EMT School and Certification: Using Human Anatomy Atlas to Learn and Study
Posted on 6/20/19 by Madison Oppenheim
Hey anatomy aficionados, you might remember me from my Surviving College as a Pre-Med blog post, but if you’re new here, I’m Madison, Visible Body’s Social Media Coordinator.
Next fall, I will be starting my sophomore year at Northeastern University. I'm studying Pharmaceutical Science and I'm on a pre-med track (hence the blog post). Currently, I’m knee-deep in the Emergency Medical Technician certification process. Similar to how celebrity children do "online school,” I’m taking my EMT class online. It’s a six-week program with the final five days in person, in order to learn and test practical skills. I’m currently in the fourth week and learning a TON.
In this post I'm going to share how I’m incorporating Human Anatomy Atlas into my note-taking and subsequent final exam studying. In my previous blog post, I mentioned that I take notes for my classes using GoodNotes with my iPad Pro and Apple Pencil. Nothing has changed; I still standby that program wholeheartedly!
My EMT course is formatted in a weekly manner. Every Monday at midnight we have a certain number of assignments due on the previous 8-ish chapters. These assignments range from interactive lectures to eBook quizzes, simulations, case studies, post-tests, and a weekly section exam. Technically we’re supposed to read the eBook and the lectures, but I’m going to be honest with you: it’s redundant. And frankly:
To be efficient, I take diligent notes on the lectures and just skim the eBook. Once I finish up a chapter’s lecture, I’ll pop on over to Human Anatomy Atlas and grab some corresponding screenshots to import into my notes. I’ve taken Anatomy and Physiology basically three times*** in my educational career so by now I know most of my stuff, but a refresher never hurts, especially since those are the fundamentals of being an EMT.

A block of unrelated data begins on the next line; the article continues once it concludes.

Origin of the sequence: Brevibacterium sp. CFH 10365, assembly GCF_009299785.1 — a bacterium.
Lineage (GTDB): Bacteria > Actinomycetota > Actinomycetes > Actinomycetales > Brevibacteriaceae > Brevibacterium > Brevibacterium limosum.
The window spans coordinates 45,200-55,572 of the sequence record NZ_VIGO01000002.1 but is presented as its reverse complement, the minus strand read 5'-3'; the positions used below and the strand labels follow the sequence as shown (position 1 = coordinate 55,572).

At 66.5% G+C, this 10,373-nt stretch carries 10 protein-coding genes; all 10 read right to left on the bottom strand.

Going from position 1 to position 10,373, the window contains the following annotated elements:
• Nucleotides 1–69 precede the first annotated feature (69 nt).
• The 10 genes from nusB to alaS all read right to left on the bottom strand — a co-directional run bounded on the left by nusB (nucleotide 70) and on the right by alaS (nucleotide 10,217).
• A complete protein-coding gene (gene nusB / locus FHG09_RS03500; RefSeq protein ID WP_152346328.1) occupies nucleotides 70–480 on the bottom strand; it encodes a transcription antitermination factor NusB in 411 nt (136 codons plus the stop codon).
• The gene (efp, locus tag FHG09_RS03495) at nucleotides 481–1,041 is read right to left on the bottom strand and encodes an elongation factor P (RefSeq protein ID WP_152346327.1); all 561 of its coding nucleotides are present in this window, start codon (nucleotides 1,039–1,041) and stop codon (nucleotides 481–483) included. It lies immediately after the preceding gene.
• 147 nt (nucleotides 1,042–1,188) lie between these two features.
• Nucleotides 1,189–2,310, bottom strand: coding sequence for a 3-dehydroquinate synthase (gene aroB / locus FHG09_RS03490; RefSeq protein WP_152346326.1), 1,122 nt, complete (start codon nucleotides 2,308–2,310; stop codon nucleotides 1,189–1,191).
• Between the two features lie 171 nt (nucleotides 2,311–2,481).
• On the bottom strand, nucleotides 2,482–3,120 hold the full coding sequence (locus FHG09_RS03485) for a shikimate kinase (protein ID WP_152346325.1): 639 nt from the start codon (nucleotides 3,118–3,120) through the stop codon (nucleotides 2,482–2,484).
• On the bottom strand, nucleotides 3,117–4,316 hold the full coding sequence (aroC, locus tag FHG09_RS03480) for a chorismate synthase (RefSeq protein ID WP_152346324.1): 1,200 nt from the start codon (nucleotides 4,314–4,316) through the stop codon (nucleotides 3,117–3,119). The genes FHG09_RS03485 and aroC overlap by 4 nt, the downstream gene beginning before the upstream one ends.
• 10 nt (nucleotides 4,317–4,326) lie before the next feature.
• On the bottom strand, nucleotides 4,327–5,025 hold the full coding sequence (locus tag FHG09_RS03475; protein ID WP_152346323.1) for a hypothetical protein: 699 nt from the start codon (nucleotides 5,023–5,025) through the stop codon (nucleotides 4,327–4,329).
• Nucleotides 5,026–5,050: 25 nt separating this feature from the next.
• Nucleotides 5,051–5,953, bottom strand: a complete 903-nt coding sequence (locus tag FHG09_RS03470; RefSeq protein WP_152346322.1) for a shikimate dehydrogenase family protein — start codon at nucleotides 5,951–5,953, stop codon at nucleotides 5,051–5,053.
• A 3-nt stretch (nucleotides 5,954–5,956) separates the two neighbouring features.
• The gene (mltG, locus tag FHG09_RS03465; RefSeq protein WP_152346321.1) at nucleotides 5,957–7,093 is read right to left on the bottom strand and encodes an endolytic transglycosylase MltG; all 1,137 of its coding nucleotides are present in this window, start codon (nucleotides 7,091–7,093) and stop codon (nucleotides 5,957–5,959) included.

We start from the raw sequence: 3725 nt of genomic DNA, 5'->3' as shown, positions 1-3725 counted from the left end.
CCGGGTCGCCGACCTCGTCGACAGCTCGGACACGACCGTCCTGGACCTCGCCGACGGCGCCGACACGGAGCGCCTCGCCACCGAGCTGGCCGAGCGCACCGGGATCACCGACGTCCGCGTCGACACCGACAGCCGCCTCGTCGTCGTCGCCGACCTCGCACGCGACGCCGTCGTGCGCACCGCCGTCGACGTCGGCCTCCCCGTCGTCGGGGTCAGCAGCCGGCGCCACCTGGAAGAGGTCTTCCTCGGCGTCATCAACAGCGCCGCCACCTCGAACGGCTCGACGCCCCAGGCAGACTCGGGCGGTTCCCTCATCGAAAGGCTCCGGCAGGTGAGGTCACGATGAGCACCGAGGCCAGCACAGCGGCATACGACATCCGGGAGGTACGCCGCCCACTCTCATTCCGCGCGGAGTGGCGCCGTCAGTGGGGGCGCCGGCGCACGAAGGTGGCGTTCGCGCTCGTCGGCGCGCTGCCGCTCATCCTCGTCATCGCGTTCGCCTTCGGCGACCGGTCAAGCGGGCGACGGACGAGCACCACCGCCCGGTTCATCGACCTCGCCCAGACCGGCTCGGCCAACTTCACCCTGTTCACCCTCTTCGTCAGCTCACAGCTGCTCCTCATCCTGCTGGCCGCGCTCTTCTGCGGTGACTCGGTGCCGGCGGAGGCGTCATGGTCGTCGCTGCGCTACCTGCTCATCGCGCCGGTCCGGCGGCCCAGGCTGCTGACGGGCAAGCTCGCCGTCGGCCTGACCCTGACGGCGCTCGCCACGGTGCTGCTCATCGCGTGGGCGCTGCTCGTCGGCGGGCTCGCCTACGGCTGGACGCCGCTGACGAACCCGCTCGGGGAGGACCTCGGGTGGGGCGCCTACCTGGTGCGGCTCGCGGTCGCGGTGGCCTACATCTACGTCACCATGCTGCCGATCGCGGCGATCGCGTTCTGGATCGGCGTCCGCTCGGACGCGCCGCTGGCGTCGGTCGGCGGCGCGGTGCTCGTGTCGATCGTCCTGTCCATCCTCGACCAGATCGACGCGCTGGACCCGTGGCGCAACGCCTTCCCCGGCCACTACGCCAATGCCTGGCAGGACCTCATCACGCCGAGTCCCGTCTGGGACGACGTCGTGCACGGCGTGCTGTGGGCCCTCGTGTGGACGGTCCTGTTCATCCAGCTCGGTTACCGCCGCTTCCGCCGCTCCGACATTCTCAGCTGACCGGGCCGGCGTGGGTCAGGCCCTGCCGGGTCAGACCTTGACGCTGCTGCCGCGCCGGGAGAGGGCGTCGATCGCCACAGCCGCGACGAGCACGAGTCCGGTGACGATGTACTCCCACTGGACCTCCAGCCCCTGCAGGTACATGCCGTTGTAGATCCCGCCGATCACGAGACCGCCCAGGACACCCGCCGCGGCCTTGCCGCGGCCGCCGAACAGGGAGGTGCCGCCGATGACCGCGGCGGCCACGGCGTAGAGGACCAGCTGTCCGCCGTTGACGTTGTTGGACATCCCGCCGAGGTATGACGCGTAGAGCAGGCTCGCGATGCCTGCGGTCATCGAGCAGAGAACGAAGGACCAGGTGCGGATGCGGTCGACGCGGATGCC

The majority of emergencies EMTs are trained to treat deal with are crises involving a patient’s ABCs: airway, breathing, and circulation. So the main focus of my studies is on respiratory and cardiovascular conditions. It’s essential to have a firm understanding of normal anatomy and physiology in order to diagnose and treat critical conditions. Having Human Anatomy Atlas as a supplement to my learning has been such a helpful tool.
Here's a screenshot from my first page of notes from Chapter 16: Cardiovascular Emergencies.
The ability to physically interact with the hundreds of 3D models in Atlas has been instrumental in my studying. The section exams at the end of each week are pretty hefty (anywhere from 100-140 questions) so a refresher on that week's chapters is a must. In addition to electronically thumbing through my notes, I love being able to "play" with the anatomical structures. It makes studying less mundane note-rereading and more exploratory interaction. This helps me both remember the topics better, but also visualize connections between the anatomy, physiology, and pathology.
One of my favorite models that I constantly return to is Respiratory System View 12: Pulmonary Circulation. Since the ABCs are the EMTs primary focus, having just the main cardiovascular and respiratory organs pop up with one click is awesome! It's so easily accessible and perfect for when I need a quick refresher or want a corresponding visual.
The summer is flying by; this course is almost over, and soon I'll be taking both my practical and written exam. I'm trying to not think about all the cramming studying I'll need to do to prepare, but at least I'll have all my notes and visuals in one place.
I’m very excited to start this next chapter of my life and be one step closer to #PhysicianStatus.
*** Not because I failed twice, but because the classes were all slightly different (but essentially covered the same material).